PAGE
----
The Treasury has attacked in Parliament Corporate Adviser’s assessment of potential tax and NI leakage from the freedom and choice in pensions policy but postponed revelation of its own figures until the Autumn Statement.
Speaking in the House of Commons, Financial secretary to the Treasury David Gauke MP described Corporate Adviser editor John Greenwood’s suggestion to the Pension Schemes Bill committee that £2bn or more could be lost as a result of the policy as ‘eye-watering’ but ‘based on extraordinary assumptions about behaviour’.
But asked to explain what estimates the Treasury had made for the likely loss of NI and tax due to over 55s flushing salary through pension, Gauke said its predictions would only be published at the time of the Autumn Statement in December. Gauke said ‘numbers have not yet been certified by the OBR’.
The Treasury has already responded to a Freedom of Information Act request from Corporate Adviser by saying its projections were contained within the Budget papers. It did not clarify whether there are other projections not included in its FOI response, or give reasons why, if this were the case, such projections would have been omitted from that response.
Corporate Adviser editor John Greenwood last week told the committee he believed the total opportunity for NI and tax avoidance was in the region of £20bn if everyone over 55 made full use of it, and quoted research from the CA Summit where two thirds of senior DC advisers present had said they thought at least 10 per cent of that figure would be lost. The Treasury is yet to publish its own figures for the potential losses, seven months after the Budget.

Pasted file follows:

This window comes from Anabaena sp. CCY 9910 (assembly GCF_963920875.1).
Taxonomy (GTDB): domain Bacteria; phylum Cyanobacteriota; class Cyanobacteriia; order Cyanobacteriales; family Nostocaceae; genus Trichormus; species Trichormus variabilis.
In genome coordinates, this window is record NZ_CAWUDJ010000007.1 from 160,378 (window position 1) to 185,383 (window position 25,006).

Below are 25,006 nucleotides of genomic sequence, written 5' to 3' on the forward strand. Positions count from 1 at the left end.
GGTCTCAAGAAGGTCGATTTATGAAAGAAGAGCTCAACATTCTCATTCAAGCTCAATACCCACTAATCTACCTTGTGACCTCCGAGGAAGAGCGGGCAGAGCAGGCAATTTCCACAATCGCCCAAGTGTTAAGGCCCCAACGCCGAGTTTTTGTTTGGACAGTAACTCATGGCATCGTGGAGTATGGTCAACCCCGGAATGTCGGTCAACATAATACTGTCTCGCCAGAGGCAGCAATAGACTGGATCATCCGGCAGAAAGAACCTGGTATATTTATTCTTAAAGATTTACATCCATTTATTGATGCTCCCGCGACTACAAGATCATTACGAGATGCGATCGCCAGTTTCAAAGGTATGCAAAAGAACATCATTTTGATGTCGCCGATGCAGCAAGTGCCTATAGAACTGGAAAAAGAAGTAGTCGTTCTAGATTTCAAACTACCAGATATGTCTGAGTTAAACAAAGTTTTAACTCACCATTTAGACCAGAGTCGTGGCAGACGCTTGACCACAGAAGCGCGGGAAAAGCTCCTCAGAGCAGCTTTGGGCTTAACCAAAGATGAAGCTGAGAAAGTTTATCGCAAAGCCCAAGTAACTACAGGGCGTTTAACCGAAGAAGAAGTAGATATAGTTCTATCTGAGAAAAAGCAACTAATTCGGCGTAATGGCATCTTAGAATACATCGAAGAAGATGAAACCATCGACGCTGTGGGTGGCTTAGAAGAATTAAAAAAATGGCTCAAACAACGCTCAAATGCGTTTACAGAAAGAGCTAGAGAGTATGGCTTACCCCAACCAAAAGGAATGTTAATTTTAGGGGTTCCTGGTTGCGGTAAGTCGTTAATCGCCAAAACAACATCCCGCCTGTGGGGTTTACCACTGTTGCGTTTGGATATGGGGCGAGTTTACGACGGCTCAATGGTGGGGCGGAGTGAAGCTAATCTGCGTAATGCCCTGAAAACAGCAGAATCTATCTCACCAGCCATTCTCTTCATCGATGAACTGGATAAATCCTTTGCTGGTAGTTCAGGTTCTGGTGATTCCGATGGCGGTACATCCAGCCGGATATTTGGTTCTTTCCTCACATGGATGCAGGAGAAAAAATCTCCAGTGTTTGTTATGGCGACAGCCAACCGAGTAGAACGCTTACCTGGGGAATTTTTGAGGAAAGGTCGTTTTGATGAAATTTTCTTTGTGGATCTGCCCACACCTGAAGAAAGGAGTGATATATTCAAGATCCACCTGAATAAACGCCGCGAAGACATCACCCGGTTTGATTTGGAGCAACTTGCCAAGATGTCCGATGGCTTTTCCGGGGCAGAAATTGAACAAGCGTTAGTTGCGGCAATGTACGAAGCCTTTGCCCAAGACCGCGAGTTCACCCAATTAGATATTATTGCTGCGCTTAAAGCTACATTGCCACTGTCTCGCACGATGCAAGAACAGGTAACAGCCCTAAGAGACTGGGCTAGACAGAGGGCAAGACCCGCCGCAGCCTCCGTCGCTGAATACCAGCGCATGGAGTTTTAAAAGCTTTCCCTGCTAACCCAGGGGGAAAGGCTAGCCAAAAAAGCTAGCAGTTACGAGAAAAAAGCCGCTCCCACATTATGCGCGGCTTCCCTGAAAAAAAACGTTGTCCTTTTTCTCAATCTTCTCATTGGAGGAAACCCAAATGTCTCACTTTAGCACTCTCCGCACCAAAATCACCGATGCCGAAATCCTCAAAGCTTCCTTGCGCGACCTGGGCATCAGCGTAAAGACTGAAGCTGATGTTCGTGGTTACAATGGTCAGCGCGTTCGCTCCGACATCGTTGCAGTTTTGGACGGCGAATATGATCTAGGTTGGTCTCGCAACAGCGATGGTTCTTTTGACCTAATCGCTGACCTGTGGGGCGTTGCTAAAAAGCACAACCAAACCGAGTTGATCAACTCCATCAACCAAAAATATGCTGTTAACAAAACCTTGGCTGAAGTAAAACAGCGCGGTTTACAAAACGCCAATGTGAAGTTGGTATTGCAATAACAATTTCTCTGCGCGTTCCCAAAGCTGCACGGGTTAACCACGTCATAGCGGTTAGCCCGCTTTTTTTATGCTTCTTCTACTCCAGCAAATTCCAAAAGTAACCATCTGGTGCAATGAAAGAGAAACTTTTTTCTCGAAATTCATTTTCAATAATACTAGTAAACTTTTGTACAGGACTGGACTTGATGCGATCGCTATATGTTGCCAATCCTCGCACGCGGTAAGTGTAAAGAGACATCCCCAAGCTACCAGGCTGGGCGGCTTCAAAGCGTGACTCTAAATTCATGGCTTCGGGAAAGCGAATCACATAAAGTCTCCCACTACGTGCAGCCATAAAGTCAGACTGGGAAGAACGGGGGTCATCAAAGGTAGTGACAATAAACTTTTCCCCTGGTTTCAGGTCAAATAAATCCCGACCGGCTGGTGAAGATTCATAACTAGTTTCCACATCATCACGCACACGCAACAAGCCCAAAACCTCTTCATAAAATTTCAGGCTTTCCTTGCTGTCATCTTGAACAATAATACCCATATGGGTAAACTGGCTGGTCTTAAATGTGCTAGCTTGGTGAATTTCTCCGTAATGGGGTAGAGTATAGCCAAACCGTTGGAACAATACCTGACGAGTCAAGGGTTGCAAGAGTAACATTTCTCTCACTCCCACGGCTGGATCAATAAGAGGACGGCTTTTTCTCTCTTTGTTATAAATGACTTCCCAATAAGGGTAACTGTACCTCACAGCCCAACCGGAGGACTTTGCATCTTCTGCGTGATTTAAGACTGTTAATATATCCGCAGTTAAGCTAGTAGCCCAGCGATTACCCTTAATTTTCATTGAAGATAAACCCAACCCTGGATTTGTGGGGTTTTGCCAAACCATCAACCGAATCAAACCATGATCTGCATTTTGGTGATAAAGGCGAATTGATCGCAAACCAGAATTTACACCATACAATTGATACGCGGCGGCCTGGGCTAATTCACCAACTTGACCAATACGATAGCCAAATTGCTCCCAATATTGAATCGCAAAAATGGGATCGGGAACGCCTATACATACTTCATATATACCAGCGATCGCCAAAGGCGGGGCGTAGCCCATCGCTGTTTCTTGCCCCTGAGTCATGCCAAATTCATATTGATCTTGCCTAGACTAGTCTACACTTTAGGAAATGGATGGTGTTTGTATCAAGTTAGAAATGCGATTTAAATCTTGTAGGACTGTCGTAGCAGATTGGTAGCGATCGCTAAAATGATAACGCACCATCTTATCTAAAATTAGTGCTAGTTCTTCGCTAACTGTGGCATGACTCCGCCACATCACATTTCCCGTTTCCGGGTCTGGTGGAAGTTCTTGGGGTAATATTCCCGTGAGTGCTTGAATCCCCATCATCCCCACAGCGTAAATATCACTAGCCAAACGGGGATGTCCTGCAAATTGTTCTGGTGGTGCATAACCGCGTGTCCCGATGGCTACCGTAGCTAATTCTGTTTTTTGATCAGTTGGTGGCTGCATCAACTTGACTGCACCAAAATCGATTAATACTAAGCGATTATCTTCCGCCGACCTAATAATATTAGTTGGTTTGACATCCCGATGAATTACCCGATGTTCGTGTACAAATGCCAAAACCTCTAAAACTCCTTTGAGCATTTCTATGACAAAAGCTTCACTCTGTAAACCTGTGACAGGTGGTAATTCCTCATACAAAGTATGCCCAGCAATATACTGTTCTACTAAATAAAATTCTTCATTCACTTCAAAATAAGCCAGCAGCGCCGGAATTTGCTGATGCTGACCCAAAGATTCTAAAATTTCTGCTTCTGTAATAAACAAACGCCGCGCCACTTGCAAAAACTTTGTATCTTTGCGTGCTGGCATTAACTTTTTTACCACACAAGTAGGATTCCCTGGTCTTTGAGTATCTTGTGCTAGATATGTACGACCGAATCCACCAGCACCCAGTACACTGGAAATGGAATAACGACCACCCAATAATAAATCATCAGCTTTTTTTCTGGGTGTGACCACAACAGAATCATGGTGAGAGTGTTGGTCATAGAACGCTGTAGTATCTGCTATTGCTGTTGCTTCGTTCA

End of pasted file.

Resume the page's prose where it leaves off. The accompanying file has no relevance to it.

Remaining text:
Labour MP Tom Blenkinsop said: “The Minister is being very generous with his time. He is also, potentially, being very generous with the Treasury’s coffers. Mr Greenwood said that the allowance “will impact on only 2% of the population, so it is a penalty with no teeth for 98% of the population.” What is the Treasury’s forecast of the potential loss of national insurance contributions?
Gauke said: “As far as the forecast, this is an issue that the Office for Budget Responsibility will come back to at the time of the autumn statement. Mr Greenwood set out some quite eye-watering numbers in his evidence. They were based on some quite extraordinary assumptions about behaviour. All the changes resulting from the reforms that we have announced since the Budget will be announced in the autumn statement in the usual way.
“We certainly do not recognise some of the numbers that have been floated in relation to cost, but the numbers have not yet been certified by the OBR, so I cannot give the honourable gentleman the answer that he seeks at this stage. Of course we have been mindful of the impact on the Exchequer, but we believe that our proposals will not put it at risk of losing substantial sums. As I have said, we are not preventing people over 55 from drawing down part of their pensions while continuing to make contributions, or retaining the flexibility to do so. We might have closed off that option, but we decided not to.”